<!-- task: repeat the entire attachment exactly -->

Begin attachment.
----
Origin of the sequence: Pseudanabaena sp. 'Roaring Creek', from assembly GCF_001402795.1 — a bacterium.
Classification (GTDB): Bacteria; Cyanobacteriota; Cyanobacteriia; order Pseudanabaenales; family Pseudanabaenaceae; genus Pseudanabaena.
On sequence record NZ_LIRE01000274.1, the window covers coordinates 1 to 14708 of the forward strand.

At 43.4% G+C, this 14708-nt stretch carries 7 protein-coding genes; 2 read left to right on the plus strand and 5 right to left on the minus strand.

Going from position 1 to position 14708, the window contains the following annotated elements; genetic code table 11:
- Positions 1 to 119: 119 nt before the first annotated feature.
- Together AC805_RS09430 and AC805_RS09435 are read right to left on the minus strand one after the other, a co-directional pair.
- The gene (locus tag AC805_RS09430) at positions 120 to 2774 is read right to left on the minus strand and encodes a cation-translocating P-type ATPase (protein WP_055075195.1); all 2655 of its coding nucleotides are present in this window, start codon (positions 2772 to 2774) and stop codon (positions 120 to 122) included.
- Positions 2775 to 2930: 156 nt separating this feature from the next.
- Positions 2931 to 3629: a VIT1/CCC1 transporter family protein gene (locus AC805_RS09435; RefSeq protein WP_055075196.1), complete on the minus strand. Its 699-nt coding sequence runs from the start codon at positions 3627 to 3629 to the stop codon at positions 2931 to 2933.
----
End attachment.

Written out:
Origin of the sequence: Pseudanabaena sp. 'Roaring Creek', from assembly GCF_001402795.1 — a bacterium.
Classification (GTDB): Bacteria; Cyanobacteriota; Cyanobacteriia; order Pseudanabaenales; family Pseudanabaenaceae; genus Pseudanabaena.
On sequence record NZ_LIRE01000274.1, the window covers coordinates 1 to 14708 of the forward strand.

At 43.4% G+C, this 14708-nt stretch carries 7 protein-coding genes; 2 read left to right on the plus strand and 5 right to left on the minus strand.

Going from position 1 to position 14708, the window contains the following annotated elements; genetic code table 11:
- Positions 1 to 119: 119 nt before the first annotated feature.
- Together AC805_RS09430 and AC805_RS09435 are read right to left on the minus strand one after the other, a co-directional pair.
- The gene (locus tag AC805_RS09430) at positions 120 to 2774 is read right to left on the minus strand and encodes a cation-translocating P-type ATPase (protein WP_055075195.1); all 2655 of its coding nucleotides are present in this window, start codon (positions 2772 to 2774) and stop codon (positions 120 to 122) included.
- Positions 2775 to 2930: 156 nt separating this feature from the next.
- Positions 2931 to 3629: a VIT1/CCC1 transporter family protein gene (locus AC805_RS09435; RefSeq protein WP_055075196.1), complete on the minus strand. Its 699-nt coding sequence runs from the start codon at positions 3627 to 3629 to the stop codon at positions 2931 to 2933.